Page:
Not again

Perhaps there is no way to prevent evil men from killing innocent people, but there is a way of making those who profit from these killings pay monetary damages to the victims. It’s called tort law. Unfortunately, however, the Protection of Lawful Commerce in Arms Act (PLCAA), signed into law on 26 October 2005, protects firearms manufacturers and dealers from being held liable when crimes have been committed with their products. Given that the U.S. now has a domestic terrorism problem, isn’t it time for the Congress to at least consider repealing this grotesque piece of special-interest legislation? In the alternative, couldn’t a State court simply declare the PLCAA unconstitutional? After all, tort law is by and large the domain of the States, so what constitutional authority does the Congress have under Article I to immunize an entire industry from legal liability under a State’s tort law? (Congress is not really regulating commerce under the PLCAA; it is shielding an entire industry from playing by the same rules of tort law as other industries.)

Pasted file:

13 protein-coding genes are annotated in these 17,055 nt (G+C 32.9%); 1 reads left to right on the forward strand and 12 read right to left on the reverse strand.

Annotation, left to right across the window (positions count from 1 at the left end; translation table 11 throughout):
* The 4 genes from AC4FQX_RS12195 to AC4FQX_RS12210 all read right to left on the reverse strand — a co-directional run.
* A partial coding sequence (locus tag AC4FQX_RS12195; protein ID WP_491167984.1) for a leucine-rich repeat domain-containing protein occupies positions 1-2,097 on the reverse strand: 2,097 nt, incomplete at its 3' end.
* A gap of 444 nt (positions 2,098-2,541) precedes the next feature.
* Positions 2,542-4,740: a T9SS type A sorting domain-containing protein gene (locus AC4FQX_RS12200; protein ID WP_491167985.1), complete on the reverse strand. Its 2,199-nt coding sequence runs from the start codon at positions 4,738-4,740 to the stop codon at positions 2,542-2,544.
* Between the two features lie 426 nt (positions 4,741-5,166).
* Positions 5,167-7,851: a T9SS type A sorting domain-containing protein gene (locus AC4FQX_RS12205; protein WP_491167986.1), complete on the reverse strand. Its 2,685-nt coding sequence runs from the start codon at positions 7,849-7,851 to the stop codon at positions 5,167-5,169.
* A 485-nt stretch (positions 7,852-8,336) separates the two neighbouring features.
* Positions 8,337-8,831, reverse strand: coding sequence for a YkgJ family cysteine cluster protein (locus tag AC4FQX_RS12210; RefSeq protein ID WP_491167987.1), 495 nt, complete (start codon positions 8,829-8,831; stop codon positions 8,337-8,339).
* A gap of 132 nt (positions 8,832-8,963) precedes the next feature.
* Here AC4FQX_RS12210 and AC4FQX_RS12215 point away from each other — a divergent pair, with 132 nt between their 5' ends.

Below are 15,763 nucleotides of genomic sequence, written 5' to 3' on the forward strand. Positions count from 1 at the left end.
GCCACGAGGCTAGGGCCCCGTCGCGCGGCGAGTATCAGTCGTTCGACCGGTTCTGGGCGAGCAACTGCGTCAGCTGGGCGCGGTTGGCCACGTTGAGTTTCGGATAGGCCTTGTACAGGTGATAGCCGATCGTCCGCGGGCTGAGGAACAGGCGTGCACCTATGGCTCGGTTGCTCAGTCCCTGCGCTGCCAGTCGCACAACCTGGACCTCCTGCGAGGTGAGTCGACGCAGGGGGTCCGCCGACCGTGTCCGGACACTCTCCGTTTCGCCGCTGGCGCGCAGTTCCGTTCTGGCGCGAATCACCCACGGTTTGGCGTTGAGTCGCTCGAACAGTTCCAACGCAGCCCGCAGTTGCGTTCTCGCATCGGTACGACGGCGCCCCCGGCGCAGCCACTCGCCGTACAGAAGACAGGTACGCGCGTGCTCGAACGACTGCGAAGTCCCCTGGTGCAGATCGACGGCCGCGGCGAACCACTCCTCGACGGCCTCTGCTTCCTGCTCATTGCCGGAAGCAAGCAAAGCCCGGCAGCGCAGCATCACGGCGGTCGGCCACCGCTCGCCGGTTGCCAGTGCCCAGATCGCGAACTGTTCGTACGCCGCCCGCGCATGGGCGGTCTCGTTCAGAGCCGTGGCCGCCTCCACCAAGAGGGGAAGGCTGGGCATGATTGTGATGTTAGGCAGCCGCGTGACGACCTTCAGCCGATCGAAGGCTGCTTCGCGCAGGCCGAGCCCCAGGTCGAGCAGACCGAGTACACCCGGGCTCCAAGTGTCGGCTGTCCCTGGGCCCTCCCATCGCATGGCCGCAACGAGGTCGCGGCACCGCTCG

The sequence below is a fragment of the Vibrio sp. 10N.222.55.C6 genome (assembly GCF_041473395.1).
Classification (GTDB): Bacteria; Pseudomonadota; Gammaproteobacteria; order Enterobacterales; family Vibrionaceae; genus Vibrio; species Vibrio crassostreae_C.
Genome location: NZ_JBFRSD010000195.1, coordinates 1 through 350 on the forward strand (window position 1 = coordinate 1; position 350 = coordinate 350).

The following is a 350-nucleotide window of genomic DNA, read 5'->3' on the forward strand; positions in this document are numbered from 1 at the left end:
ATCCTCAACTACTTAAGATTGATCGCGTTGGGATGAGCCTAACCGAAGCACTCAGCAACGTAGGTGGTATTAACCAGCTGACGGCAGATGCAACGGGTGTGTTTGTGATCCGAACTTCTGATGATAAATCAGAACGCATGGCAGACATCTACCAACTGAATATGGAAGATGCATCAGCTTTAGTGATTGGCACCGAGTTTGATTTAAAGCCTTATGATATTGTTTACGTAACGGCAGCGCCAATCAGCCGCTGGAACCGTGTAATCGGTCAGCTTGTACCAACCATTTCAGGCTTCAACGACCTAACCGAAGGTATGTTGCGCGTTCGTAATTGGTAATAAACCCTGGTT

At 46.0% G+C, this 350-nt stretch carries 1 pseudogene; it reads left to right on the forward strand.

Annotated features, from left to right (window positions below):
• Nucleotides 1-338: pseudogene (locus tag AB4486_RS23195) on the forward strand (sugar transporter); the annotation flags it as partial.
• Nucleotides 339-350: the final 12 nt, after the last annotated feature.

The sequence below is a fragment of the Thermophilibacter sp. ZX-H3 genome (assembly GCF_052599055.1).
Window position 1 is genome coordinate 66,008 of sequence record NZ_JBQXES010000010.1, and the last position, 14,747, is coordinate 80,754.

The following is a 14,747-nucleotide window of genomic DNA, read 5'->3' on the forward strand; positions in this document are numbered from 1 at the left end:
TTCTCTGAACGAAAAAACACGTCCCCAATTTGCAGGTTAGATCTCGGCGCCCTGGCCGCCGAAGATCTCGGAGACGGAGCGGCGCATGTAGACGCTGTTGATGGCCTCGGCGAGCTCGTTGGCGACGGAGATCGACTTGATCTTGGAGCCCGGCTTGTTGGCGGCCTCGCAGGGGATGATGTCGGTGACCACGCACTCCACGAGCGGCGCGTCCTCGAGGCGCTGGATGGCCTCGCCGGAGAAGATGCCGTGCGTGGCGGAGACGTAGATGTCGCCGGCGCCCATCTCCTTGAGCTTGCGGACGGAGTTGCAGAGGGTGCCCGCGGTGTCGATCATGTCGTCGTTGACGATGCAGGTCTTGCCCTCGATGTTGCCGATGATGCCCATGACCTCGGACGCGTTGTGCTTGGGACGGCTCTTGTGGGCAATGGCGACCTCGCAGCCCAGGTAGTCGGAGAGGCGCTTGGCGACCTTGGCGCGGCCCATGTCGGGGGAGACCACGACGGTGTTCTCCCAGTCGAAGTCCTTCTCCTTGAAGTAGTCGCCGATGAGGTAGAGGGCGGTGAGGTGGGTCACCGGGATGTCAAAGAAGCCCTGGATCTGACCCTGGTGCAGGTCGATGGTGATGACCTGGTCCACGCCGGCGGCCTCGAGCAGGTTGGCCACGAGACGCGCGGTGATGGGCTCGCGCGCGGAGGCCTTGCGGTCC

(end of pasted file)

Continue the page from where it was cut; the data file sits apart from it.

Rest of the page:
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About F. E. Guerra-Pujol

When I’m not blogging, I am a business law professor at the University of Central Florida.
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